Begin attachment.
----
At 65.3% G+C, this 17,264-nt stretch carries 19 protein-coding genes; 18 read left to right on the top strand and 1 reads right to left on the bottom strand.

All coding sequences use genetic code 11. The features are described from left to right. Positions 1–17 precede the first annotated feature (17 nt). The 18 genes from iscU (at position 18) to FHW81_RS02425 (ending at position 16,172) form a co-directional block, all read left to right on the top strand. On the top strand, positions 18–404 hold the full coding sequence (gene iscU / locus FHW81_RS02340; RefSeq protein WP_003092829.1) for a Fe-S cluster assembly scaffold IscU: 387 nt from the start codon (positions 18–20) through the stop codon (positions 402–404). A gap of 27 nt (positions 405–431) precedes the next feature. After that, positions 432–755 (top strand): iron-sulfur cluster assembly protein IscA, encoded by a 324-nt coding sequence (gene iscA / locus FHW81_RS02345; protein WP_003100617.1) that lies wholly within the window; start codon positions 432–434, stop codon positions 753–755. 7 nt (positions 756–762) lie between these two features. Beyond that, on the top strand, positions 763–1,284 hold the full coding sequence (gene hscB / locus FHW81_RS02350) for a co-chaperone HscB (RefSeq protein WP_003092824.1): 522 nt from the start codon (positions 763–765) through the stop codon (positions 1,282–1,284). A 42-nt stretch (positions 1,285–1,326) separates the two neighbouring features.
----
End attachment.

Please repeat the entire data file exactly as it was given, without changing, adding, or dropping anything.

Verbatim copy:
At 65.3% G+C, this 17,264-nt stretch carries 19 protein-coding genes; 18 read left to right on the top strand and 1 reads right to left on the bottom strand.

All coding sequences use genetic code 11. The features are described from left to right. Positions 1–17 precede the first annotated feature (17 nt). The 18 genes from iscU (at position 18) to FHW81_RS02425 (ending at position 16,172) form a co-directional block, all read left to right on the top strand. On the top strand, positions 18–404 hold the full coding sequence (gene iscU / locus FHW81_RS02340; RefSeq protein WP_003092829.1) for a Fe-S cluster assembly scaffold IscU: 387 nt from the start codon (positions 18–20) through the stop codon (positions 402–404). A gap of 27 nt (positions 405–431) precedes the next feature. After that, positions 432–755 (top strand): iron-sulfur cluster assembly protein IscA, encoded by a 324-nt coding sequence (gene iscA / locus FHW81_RS02345; protein WP_003100617.1) that lies wholly within the window; start codon positions 432–434, stop codon positions 753–755. 7 nt (positions 756–762) lie between these two features. Beyond that, on the top strand, positions 763–1,284 hold the full coding sequence (gene hscB / locus FHW81_RS02350) for a co-chaperone HscB (RefSeq protein WP_003092824.1): 522 nt from the start codon (positions 763–765) through the stop codon (positions 1,282–1,284). A 42-nt stretch (positions 1,285–1,326) separates the two neighbouring features.